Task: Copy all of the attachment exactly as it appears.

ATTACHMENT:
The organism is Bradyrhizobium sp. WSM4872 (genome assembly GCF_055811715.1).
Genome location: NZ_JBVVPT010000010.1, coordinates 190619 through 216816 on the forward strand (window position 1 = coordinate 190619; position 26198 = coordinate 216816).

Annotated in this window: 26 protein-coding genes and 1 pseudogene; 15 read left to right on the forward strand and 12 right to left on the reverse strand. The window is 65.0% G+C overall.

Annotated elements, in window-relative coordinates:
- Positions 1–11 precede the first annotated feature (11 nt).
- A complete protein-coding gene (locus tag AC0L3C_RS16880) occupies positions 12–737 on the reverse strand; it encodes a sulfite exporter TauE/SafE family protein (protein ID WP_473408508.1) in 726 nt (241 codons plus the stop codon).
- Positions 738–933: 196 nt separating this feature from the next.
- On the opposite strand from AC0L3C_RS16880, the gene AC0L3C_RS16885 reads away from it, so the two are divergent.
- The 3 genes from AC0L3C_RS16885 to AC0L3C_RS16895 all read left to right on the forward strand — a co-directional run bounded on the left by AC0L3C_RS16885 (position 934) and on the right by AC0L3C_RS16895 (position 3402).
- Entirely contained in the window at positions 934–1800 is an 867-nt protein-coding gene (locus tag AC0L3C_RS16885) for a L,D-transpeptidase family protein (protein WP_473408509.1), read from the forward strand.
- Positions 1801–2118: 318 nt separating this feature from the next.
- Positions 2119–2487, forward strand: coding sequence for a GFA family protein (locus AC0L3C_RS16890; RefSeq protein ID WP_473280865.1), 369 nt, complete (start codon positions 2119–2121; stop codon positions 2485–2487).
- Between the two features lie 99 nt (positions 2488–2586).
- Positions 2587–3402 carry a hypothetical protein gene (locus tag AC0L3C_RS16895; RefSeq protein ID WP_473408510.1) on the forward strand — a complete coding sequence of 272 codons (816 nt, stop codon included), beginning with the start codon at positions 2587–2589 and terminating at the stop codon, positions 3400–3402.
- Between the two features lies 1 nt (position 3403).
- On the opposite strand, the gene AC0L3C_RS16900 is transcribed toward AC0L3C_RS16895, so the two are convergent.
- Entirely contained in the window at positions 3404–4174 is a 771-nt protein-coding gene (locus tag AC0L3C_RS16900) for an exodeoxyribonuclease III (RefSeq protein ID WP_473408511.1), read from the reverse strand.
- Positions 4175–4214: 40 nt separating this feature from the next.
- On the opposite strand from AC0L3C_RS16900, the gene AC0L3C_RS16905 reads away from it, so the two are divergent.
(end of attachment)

The organism is Bradyrhizobium sp. WSM4872 (genome assembly GCF_055811715.1).
Genome location: NZ_JBVVPT010000010.1, coordinates 190619 through 216816 on the forward strand (window position 1 = coordinate 190619; position 26198 = coordinate 216816).

Annotated in this window: 26 protein-coding genes and 1 pseudogene; 15 read left to right on the forward strand and 12 right to left on the reverse strand. The window is 65.0% G+C overall.

Annotated elements, in window-relative coordinates:
- Positions 1–11 precede the first annotated feature (11 nt).
- A complete protein-coding gene (locus tag AC0L3C_RS16880) occupies positions 12–737 on the reverse strand; it encodes a sulfite exporter TauE/SafE family protein (protein ID WP_473408508.1) in 726 nt (241 codons plus the stop codon).
- Positions 738–933: 196 nt separating this feature from the next.
- On the opposite strand from AC0L3C_RS16880, the gene AC0L3C_RS16885 reads away from it, so the two are divergent.
- The 3 genes from AC0L3C_RS16885 to AC0L3C_RS16895 all read left to right on the forward strand — a co-directional run bounded on the left by AC0L3C_RS16885 (position 934) and on the right by AC0L3C_RS16895 (position 3402).
- Entirely contained in the window at positions 934–1800 is an 867-nt protein-coding gene (locus tag AC0L3C_RS16885) for a L,D-transpeptidase family protein (protein WP_473408509.1), read from the forward strand.
- Positions 1801–2118: 318 nt separating this feature from the next.
- Positions 2119–2487, forward strand: coding sequence for a GFA family protein (locus AC0L3C_RS16890; RefSeq protein ID WP_473280865.1), 369 nt, complete (start codon positions 2119–2121; stop codon positions 2485–2487).
- Between the two features lie 99 nt (positions 2488–2586).
- Positions 2587–3402 carry a hypothetical protein gene (locus tag AC0L3C_RS16895; RefSeq protein ID WP_473408510.1) on the forward strand — a complete coding sequence of 272 codons (816 nt, stop codon included), beginning with the start codon at positions 2587–2589 and terminating at the stop codon, positions 3400–3402.
- Between the two features lies 1 nt (position 3403).
- On the opposite strand, the gene AC0L3C_RS16900 is transcribed toward AC0L3C_RS16895, so the two are convergent.
- Entirely contained in the window at positions 3404–4174 is a 771-nt protein-coding gene (locus tag AC0L3C_RS16900) for an exodeoxyribonuclease III (RefSeq protein ID WP_473408511.1), read from the reverse strand.
- Positions 4175–4214: 40 nt separating this feature from the next.
- On the opposite strand from AC0L3C_RS16900, the gene AC0L3C_RS16905 reads away from it, so the two are divergent.